During the fall and winter, there are plenty of reasons to visit the mountains. And with consistent high temperatures in the city, it’s easy to justify a weekend trip to them. But as most Colorado residents should know by now, the weather in the city doesn’t necessarily presume the weather in the mountains. Because of this, there are certain regulations and codes that get put into place that you might not be aware of, so it’s important to be prepared. So while you’re winterizing your car, don’t forget to check your tires.
During severe weather conditions, the Colorado Department of Transportation (CDOT) has certain requirements for being on the road. One of these requirements is known as the Traction Law (Code 15). If this law is in effect, your vehicle must have snow tires, tires with a mud/snow (M+S) designation, or be equipped with four-wheel or all-wheel drive. Additionally, your tires must have at least 1/8 inch of tread on them.
How do you know if your tread is thick enough? Easy – by using a quarter, inserted into the tread upside down, with George Washington’s head sliding in first. If the tread covers his head, your tires are fine (make sure to check all around each tire, not just once). If his head stays visible, your tires will not meet the minimum requirements of the Traction Law and you could be fined anywhere between $130 to $650 or more.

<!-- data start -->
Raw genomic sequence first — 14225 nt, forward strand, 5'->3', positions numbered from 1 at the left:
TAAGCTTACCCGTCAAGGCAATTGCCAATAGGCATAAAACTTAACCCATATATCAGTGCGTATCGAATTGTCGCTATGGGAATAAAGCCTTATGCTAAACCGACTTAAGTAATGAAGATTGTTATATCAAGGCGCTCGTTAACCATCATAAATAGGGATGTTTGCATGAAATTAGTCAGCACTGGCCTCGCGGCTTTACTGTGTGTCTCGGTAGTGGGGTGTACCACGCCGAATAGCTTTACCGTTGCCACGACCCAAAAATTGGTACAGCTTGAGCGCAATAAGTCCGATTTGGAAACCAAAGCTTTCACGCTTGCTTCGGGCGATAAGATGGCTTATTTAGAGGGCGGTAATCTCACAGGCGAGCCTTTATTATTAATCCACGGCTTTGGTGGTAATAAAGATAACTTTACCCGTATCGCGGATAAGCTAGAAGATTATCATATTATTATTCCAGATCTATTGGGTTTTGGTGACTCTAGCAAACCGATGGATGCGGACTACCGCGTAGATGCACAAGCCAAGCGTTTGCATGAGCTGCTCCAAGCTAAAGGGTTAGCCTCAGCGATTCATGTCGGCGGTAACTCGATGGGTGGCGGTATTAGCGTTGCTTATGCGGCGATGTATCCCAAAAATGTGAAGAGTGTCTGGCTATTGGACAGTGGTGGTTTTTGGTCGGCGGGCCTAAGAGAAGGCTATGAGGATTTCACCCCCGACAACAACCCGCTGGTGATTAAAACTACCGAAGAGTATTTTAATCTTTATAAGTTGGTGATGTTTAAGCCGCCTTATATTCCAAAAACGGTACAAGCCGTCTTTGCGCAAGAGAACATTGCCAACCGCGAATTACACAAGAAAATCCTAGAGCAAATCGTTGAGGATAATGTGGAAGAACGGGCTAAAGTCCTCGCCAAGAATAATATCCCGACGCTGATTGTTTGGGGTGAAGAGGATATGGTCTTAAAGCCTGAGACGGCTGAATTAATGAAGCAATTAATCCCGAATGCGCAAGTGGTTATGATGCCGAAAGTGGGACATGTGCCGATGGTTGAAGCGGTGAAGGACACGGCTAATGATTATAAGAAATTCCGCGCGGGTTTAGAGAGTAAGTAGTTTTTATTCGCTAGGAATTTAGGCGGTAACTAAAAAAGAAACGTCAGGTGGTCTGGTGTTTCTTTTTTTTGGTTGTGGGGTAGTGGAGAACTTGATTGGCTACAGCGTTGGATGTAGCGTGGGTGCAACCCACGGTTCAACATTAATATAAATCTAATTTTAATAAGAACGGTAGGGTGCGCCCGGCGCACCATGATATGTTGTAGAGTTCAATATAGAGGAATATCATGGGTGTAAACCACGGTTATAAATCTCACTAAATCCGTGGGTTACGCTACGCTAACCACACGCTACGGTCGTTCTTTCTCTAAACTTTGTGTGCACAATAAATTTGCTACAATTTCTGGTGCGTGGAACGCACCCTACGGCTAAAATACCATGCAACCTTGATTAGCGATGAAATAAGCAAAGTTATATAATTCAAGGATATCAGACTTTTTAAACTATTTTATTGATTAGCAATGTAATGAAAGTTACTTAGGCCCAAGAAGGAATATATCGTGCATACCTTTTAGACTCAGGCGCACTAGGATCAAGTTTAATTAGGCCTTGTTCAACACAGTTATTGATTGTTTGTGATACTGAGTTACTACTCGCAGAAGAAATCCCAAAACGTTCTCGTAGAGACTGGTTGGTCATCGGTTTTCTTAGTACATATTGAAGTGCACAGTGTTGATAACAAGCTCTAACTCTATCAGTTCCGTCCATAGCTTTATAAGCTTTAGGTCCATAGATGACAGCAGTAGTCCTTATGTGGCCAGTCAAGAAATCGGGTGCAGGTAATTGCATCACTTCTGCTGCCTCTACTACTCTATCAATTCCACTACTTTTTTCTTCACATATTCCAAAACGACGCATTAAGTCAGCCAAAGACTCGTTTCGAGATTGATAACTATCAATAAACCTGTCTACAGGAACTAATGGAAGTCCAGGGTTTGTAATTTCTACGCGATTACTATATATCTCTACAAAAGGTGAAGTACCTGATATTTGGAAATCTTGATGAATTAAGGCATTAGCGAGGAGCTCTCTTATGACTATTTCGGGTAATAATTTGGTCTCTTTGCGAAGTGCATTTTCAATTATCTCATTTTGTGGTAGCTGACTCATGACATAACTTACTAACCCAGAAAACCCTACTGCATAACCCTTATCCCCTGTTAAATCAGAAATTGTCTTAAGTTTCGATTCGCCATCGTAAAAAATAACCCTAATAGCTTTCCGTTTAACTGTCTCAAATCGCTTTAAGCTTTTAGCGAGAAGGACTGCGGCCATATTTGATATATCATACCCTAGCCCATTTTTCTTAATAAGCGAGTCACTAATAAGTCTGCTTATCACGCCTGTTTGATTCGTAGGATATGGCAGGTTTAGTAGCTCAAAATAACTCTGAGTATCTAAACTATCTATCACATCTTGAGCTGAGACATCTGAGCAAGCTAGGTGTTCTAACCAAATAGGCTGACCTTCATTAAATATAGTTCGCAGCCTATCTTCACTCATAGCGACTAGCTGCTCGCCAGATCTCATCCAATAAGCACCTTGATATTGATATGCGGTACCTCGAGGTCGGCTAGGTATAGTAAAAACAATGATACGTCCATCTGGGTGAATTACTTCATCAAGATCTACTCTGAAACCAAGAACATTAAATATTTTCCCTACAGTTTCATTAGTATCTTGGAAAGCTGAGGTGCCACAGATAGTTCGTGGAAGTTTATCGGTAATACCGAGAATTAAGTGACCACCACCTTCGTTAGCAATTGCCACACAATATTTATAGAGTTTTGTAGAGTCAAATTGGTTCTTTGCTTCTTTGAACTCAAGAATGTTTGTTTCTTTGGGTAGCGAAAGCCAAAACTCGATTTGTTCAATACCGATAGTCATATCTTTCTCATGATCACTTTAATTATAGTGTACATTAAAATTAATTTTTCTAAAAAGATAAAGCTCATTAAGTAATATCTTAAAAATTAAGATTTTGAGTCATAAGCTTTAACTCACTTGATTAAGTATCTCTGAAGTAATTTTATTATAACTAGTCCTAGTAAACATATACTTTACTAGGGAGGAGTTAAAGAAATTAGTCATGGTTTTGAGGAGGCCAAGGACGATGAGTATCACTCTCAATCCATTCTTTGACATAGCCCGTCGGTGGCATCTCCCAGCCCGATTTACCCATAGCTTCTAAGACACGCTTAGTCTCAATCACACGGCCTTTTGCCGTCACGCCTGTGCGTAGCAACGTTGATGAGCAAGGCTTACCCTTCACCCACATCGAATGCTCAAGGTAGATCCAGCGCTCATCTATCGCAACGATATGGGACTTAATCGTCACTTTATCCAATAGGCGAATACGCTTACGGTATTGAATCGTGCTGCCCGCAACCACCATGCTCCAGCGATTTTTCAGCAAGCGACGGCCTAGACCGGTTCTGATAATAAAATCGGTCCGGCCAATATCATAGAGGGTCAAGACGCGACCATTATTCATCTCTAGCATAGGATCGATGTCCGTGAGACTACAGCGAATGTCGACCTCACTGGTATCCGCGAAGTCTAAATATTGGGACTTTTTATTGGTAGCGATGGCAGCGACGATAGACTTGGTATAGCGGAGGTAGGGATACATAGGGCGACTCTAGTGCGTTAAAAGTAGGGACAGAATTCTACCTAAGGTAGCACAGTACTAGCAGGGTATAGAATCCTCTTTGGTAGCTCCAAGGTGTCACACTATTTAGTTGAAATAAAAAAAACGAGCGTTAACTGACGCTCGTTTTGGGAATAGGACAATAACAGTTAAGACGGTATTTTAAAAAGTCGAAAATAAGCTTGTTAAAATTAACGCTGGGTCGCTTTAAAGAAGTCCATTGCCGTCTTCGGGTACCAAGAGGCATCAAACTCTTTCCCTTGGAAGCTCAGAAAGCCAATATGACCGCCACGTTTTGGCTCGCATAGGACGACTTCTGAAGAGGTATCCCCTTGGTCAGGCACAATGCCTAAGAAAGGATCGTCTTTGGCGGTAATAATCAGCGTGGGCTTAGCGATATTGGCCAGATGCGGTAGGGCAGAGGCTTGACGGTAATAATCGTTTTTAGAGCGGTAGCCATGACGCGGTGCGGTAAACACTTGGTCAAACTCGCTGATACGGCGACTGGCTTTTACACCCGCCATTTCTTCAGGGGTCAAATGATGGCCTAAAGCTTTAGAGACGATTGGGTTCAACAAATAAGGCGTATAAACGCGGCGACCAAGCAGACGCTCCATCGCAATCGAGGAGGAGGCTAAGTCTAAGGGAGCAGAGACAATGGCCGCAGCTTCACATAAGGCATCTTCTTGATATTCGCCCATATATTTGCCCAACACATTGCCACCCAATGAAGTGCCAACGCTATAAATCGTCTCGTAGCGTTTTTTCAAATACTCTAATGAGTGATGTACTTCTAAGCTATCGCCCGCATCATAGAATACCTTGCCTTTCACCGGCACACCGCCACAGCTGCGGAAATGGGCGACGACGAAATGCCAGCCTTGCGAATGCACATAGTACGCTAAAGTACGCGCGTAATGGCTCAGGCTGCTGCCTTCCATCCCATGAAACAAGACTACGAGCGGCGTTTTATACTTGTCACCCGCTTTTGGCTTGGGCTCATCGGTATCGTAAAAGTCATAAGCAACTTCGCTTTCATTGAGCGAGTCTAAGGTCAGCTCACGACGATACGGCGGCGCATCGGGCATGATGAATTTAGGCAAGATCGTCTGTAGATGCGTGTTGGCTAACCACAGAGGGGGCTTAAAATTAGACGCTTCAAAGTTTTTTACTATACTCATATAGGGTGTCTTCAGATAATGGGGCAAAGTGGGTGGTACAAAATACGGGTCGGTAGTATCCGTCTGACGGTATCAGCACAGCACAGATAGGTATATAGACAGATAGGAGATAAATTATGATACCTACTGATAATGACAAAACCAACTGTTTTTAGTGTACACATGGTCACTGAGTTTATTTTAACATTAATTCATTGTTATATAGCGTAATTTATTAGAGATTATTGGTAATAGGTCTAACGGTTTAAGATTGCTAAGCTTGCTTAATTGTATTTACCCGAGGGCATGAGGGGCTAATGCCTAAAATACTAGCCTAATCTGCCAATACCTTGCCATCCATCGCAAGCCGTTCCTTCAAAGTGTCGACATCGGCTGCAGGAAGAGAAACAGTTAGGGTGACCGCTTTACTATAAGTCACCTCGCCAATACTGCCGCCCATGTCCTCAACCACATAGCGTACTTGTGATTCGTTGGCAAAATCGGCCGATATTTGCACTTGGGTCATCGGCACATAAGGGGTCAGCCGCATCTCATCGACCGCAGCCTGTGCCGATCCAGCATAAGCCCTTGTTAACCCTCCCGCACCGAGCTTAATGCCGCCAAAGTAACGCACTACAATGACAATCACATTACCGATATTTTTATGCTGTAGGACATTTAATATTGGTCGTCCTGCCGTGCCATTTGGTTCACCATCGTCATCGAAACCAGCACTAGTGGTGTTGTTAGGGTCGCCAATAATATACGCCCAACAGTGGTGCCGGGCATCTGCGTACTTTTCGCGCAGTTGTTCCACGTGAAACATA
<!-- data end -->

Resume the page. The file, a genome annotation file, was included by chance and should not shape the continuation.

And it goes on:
If you have tires other than the type listed (for example, all-season tires), you can install chains or other gripping accessories, like an tire sock. In particularly severe winter storms, the CDOT will implement a Passenger Vehicle Chain Law (Code 16), which requires all vehicles on the road to have one of these items on their vehicle. This law is the final safety measure the CDOT issues before closing the roads altogether.
Many people think that they’ll be safe as long as they don’t cause an accident, but not so fast. If you’re pulled over for any reason, and the law enforcement officer sees that your tires don’t match the requirements, you can be busted, too. Think you’ll be fine as long as you’re not speeding or behaving in a suspect way? You can only control so much: If another car on the road hits yours, and you don’t have the right winter tires, you’ll find yourself in trouble, too…even if the accident wasn’t your fault.
If you don’t leave the city much, you’re not completely out of the woods, so to speak. While it is a rare occurrence, the Traction Law can be put into effect within the Denver metro area, too. The first time this happened was in March of 2016, so it’s always good to be prepared.
It’s not worth it to skirt the law thinking you’ll save some money; if you end up caught, your fine could end up in excess of what you would have paid to put winter tires on your vehicle, ensuring that you stay inside the law and stay safe. If you are ever unsure about anything tire-related, don’t hesitate to contact us! Our Tire Pros are always ready and able to help you out.